charles mcmillian by Conrad Hoyt April 1, 2021
George Floyd may not be on trial, but it sure would sound like he is with the national media coverage. No, rather it is Derek Chauvin on trial for the murder of George Floyd. A fair trial was a luxury that Floyd did not receive.
It is hard not to be jaded by trials in the past where a Black person is the victim. Rodney King. Trayvon Martin. Breonna Taylor. It is heart-wrenching enough to hear the details of Floyd’s death.
But that grief is exacerbated by the fact that even if the prosecution makes its case firmly that the victim was murdered, the culprit may still get away scot-free. That white supremacy will win out yet again.
George Floyd is not on trial, humanity is. And so with remembering Derek Chauvin, legally and morally deserves to pay for his sins, let’s take a look into three takeaways from the case so far.
Charles McMillian was not just a bystander witnessing Floyd’s death. He spoke to George Floyd as the cops arrested him. And he also spoke to him as Floyd cried out for his mother.
That feeling of helplessness is not unique to McMillian, but his situation with Floyd is. The testimony of McMillian and grief he clearly suffers adds more despair to an already anguishing circumstance.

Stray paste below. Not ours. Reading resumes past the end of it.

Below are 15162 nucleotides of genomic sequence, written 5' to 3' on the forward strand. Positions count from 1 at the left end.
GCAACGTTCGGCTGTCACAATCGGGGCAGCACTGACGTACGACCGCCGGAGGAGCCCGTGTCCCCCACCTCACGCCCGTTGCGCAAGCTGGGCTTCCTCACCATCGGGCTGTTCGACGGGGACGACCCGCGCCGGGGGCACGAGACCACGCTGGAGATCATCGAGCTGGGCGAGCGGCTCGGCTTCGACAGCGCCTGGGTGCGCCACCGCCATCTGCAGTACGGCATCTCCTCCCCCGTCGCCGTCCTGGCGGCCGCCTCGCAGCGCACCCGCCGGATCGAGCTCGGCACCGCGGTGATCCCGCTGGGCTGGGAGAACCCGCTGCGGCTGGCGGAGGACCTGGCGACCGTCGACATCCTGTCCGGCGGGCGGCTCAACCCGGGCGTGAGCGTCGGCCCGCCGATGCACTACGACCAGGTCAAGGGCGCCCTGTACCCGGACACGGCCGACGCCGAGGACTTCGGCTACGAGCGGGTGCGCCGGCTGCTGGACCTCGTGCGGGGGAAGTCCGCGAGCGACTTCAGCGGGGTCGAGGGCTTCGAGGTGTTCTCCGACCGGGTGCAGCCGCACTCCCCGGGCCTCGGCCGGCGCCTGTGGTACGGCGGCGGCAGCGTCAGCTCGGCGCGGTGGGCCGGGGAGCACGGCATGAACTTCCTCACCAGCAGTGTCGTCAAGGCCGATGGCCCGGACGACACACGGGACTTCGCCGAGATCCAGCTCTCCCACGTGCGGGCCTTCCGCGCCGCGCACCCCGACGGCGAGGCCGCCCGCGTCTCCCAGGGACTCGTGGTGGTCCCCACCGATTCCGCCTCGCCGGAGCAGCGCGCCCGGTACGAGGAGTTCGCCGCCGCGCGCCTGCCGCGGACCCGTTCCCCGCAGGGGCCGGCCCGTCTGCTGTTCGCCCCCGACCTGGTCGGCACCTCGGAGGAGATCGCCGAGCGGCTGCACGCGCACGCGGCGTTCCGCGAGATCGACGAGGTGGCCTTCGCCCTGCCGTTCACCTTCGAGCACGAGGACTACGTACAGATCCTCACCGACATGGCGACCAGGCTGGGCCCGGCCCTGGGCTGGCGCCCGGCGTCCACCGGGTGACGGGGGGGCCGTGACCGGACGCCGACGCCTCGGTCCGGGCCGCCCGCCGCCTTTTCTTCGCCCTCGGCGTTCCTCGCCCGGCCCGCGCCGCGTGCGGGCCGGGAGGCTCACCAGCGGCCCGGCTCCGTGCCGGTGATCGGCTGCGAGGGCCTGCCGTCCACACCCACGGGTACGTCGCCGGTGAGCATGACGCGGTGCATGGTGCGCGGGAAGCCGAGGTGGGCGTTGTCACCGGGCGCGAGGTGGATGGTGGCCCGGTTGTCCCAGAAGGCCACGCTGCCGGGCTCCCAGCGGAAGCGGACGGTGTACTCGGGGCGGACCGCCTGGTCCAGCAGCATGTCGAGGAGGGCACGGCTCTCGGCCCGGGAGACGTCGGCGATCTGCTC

But for the jury, and us watching at home, the sadness in his voice reminds us we have so much work to do. Not only to hold Derek Chauvin accountable during this trial for George Floyd’s death. But to dismantle white supremacy everywhere.
Christopher Martin, like Charles McMillian, has to deal with a lifetime of trauma for Derek Chauvin’s callous actions.
The teenager explained to the jury that he figured the bill Floyd gave him was fake. He told his manager, and offered to have the $20 docked from his pay. His manager refused, instead telling him to go confront Floyd, whereupon Martin witnessed Floyd’s murder.
Not only did he have to witness a cruel murder at the hands of a police officer, but Martin also now lives with the thought that if he just turned Floyd away with the acknowledgment that the bill was fake, he might still be alive today.
I pray that this young man can find peace and prosperity still.
Donald Williams was another witness who took the stand for the trial of George Floyd’s death.
Derek Chauvin’s attorney asked Williams questions about how he was acting towards the cops on the scene. Clearly pointing to the argument that his anger was getting the better of him and only escalating things, the lawyer says, “It’s fair to say that you grew angrier and angrier.”
Williams, calm, cool, and collected, if even just on the outside, responded:
“No. I grew professional and professional. I stayed in my body. You can’t paint me out to be angry.”Donald Williams
Making a Black man out to seem angry and irrational is in the racism playbook. Williams, with poise I am not sure I will ever have, responded accordingly.
Derek Chauvin’s trial will continue and the great majority of us freedom fighters will continue to demand justice for George Floyd. Rest in power Floyd.